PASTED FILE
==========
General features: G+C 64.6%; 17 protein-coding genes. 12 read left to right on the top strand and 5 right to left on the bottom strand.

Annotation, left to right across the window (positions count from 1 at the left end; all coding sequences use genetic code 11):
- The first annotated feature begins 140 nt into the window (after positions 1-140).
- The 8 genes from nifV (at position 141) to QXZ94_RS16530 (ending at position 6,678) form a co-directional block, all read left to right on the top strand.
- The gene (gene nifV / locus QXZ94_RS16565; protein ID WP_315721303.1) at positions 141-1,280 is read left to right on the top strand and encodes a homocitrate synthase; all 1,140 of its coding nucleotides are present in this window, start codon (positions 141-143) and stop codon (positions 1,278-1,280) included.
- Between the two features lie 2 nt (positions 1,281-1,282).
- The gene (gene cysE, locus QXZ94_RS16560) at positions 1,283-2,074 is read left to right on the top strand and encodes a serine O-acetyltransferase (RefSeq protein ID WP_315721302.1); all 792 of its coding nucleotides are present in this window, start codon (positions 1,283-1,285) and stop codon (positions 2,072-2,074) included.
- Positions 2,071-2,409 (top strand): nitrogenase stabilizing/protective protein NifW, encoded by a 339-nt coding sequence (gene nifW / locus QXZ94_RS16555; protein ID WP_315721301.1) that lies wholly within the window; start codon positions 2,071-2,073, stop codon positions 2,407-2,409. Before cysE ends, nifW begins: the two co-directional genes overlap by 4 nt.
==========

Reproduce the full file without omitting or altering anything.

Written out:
General features: G+C 64.6%; 17 protein-coding genes. 12 read left to right on the top strand and 5 right to left on the bottom strand.

Annotation, left to right across the window (positions count from 1 at the left end; all coding sequences use genetic code 11):
- The first annotated feature begins 140 nt into the window (after positions 1-140).
- The 8 genes from nifV (at position 141) to QXZ94_RS16530 (ending at position 6,678) form a co-directional block, all read left to right on the top strand.
- The gene (gene nifV / locus QXZ94_RS16565; protein ID WP_315721303.1) at positions 141-1,280 is read left to right on the top strand and encodes a homocitrate synthase; all 1,140 of its coding nucleotides are present in this window, start codon (positions 141-143) and stop codon (positions 1,278-1,280) included.
- Between the two features lie 2 nt (positions 1,281-1,282).
- The gene (gene cysE, locus QXZ94_RS16560) at positions 1,283-2,074 is read left to right on the top strand and encodes a serine O-acetyltransferase (RefSeq protein ID WP_315721302.1); all 792 of its coding nucleotides are present in this window, start codon (positions 1,283-1,285) and stop codon (positions 2,072-2,074) included.
- Positions 2,071-2,409 (top strand): nitrogenase stabilizing/protective protein NifW, encoded by a 339-nt coding sequence (gene nifW / locus QXZ94_RS16555; protein ID WP_315721301.1) that lies wholly within the window; start codon positions 2,071-2,073, stop codon positions 2,407-2,409. Before cysE ends, nifW begins: the two co-directional genes overlap by 4 nt.